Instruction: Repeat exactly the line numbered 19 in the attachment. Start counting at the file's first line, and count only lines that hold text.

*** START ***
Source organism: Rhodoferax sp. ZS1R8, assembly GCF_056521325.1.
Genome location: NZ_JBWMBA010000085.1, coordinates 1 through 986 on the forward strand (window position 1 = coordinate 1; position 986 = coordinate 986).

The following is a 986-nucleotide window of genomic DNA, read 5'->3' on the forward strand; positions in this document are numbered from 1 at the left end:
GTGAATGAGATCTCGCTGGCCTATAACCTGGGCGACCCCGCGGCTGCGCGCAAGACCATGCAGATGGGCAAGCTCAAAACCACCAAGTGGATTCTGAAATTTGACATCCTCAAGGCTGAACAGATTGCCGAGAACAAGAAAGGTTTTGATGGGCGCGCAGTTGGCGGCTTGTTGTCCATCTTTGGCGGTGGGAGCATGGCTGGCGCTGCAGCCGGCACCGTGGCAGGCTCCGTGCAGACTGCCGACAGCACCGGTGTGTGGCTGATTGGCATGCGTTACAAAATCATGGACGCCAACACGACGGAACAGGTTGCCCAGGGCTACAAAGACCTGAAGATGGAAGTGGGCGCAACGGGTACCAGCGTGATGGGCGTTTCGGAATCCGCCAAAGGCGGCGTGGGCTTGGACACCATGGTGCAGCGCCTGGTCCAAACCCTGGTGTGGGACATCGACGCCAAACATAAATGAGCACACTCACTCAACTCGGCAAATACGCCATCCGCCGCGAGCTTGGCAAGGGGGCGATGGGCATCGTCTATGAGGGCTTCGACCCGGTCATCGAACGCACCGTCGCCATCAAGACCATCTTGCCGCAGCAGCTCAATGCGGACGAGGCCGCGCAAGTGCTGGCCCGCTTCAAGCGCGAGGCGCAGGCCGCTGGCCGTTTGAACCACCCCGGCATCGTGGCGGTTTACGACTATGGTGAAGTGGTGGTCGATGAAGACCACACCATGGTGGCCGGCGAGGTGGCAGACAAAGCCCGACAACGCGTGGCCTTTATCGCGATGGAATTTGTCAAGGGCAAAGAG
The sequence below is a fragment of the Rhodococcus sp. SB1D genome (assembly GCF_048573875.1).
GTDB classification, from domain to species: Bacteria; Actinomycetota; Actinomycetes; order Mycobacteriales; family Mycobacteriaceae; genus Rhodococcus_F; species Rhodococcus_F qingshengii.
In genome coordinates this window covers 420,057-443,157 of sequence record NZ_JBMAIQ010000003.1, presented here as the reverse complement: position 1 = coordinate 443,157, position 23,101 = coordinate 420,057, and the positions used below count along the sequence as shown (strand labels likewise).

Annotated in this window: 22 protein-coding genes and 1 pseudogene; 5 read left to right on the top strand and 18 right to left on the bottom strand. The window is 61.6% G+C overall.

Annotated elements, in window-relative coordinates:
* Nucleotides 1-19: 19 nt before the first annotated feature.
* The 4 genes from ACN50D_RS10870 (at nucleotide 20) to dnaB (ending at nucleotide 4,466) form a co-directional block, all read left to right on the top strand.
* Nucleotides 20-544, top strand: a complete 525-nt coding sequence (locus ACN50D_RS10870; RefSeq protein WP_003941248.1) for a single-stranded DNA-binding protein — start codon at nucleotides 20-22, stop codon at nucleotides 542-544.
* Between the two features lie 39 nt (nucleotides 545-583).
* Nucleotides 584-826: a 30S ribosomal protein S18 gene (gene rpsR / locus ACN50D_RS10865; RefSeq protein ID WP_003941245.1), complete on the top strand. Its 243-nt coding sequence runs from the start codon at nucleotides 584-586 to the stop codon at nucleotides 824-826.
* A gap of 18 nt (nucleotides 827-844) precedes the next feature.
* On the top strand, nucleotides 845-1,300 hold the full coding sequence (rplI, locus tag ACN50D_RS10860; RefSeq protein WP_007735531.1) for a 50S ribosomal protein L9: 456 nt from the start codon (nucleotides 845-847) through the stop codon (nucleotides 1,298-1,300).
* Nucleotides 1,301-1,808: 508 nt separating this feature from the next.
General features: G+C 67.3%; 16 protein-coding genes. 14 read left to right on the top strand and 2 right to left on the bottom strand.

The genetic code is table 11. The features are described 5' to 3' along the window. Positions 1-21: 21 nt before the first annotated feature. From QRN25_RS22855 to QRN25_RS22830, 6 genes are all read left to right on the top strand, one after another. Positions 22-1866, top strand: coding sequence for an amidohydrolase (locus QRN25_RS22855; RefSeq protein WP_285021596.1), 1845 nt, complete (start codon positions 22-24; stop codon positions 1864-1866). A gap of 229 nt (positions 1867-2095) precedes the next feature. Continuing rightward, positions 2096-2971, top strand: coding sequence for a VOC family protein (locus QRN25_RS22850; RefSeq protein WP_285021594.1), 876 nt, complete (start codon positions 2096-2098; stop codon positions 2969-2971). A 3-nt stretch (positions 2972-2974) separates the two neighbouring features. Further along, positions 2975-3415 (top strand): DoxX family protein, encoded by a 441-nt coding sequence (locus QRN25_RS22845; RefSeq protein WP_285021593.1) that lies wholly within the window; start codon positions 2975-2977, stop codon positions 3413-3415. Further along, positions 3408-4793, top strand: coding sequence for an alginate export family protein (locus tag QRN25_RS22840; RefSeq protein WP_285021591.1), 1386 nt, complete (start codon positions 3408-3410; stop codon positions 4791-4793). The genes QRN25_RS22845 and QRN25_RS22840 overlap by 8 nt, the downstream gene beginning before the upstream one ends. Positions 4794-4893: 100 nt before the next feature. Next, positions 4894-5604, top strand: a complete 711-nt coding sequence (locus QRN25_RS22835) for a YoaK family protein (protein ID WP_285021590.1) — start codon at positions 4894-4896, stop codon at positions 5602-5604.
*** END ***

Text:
The genetic code is table 11. The features are described 5' to 3' along the window. Positions 1-21: 21 nt before the first annotated feature. From QRN25_RS22855 to QRN25_RS22830, 6 genes are all read left to right on the top strand, one after another. Positions 22-1866, top strand: coding sequence for an amidohydrolase (locus QRN25_RS22855; RefSeq protein WP_285021596.1), 1845 nt, complete (start codon positions 22-24; stop codon positions 1864-1866). A gap of 229 nt (positions 1867-2095) precedes the next feature. Continuing rightward, positions 2096-2971, top strand: coding sequence for a VOC family protein (locus QRN25_RS22850; RefSeq protein WP_285021594.1), 876 nt, complete (start codon positions 2096-2098; stop codon positions 2969-2971). A 3-nt stretch (positions 2972-2974) separates the two neighbouring features. Further along, positions 2975-3415 (top strand): DoxX family protein, encoded by a 441-nt coding sequence (locus QRN25_RS22845; RefSeq protein WP_285021593.1) that lies wholly within the window; start codon positions 2975-2977, stop codon positions 3413-3415. Further along, positions 3408-4793, top strand: coding sequence for an alginate export family protein (locus tag QRN25_RS22840; RefSeq protein WP_285021591.1), 1386 nt, complete (start codon positions 3408-3410; stop codon positions 4791-4793). The genes QRN25_RS22845 and QRN25_RS22840 overlap by 8 nt, the downstream gene beginning before the upstream one ends. Positions 4794-4893: 100 nt before the next feature. Next, positions 4894-5604, top strand: a complete 711-nt coding sequence (locus QRN25_RS22835) for a YoaK family protein (protein ID WP_285021590.1) — start codon at positions 4894-4896, stop codon at positions 5602-5604.